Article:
Ig Nobel Prize winner ponders and muses on how to win one

Len Fisher, who won an Ig Nobel physics prize in 1999, for calculating the optimal way to dunk a biscuit, wrote an essay about what wins people an Ig. That essay begins more or less:

…I suggested that the use of blue light to stimulate erections was a sure-fire candidate for an Ig Nobel Prize. But what is an Ig Nobel Prize? How does one go about winning one? And should one want to win one?

When they were initiated in 1991 as a parody of the real Nobel Prizes, the answer to the last question was “certainly not!” When Marc Abrahams from Harvard University created the prizes, part of his intention was to vilify pseudoscience and unscientific thinking, and the motto was “for research that cannot or should not be reproduced.”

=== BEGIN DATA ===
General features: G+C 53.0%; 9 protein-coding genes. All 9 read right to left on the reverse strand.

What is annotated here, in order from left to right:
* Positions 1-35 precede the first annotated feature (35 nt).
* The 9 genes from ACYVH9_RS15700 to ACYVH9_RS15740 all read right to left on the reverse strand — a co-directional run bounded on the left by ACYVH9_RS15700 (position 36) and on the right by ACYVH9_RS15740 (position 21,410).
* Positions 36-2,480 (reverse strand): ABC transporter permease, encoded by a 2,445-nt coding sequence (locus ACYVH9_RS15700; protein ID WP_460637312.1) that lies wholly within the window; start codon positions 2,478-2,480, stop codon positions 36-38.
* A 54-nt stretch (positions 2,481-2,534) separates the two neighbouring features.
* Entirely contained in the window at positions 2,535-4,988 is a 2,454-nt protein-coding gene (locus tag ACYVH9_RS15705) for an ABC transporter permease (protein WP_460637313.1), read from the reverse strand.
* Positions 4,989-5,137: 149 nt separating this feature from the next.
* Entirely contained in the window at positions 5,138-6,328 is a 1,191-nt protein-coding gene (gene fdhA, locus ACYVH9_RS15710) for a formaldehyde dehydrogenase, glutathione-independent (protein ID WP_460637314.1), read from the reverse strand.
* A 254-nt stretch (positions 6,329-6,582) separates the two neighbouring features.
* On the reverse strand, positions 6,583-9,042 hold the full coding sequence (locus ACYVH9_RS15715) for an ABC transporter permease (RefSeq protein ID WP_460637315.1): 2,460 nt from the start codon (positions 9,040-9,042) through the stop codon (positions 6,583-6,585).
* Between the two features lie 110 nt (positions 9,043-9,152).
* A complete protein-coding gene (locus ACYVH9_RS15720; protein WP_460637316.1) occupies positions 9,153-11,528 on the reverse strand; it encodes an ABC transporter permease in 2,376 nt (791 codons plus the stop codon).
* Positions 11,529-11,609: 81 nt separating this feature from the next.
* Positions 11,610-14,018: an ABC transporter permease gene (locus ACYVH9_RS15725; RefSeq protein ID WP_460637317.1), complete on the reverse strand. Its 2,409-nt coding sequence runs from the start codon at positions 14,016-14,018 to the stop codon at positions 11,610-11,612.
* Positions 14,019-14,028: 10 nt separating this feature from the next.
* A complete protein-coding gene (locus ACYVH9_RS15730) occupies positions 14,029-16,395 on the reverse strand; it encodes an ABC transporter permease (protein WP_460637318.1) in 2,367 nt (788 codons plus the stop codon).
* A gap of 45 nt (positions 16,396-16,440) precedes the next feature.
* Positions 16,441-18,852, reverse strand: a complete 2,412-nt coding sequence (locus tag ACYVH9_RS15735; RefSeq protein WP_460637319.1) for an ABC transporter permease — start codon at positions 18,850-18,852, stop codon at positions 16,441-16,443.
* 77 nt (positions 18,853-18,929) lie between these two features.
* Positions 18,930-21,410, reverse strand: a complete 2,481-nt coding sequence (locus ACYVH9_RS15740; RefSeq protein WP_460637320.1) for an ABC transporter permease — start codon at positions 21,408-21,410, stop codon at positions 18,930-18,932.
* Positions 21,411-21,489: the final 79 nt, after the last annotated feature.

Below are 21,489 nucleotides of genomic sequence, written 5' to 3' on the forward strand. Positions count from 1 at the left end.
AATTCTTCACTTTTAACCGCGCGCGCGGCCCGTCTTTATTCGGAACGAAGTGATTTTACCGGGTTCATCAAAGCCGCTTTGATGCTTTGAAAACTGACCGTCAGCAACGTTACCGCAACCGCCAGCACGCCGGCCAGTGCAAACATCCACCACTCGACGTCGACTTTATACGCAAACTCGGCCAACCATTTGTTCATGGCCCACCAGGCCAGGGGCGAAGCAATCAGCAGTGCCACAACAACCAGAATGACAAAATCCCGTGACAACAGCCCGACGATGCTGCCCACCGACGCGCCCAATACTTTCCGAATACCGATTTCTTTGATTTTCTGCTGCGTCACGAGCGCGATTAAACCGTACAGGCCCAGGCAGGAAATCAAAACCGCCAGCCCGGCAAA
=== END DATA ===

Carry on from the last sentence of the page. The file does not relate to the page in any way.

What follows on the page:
But this was not the only intention, although many people interpreted it in that way. According to Marc: “That original phrase was the best short summary we managed to come up with at the beginning, but we were not entirely happy with it — because some people interpreted it ONLY [in that] the way … . Whenever I would TALK with someone, or had a more extensive email (or whatever) exchange, I’d explain that the “Cannot be reproduced” part included “cannot be the FIRST to LEGITIMATELY claim FIRSTNESS,” and thus the prizes could honor pretty much anything, good or bad.

But it took about seven frustrating years or so to come up with a reliably better phrase.


BONUS: Theo Gray, who was awarded the 2002 Ig Nobel chemistry prize, for inventing the four-legged periodic table table, later developed a set of periodic table flash cards. Those cards have drawn some attention.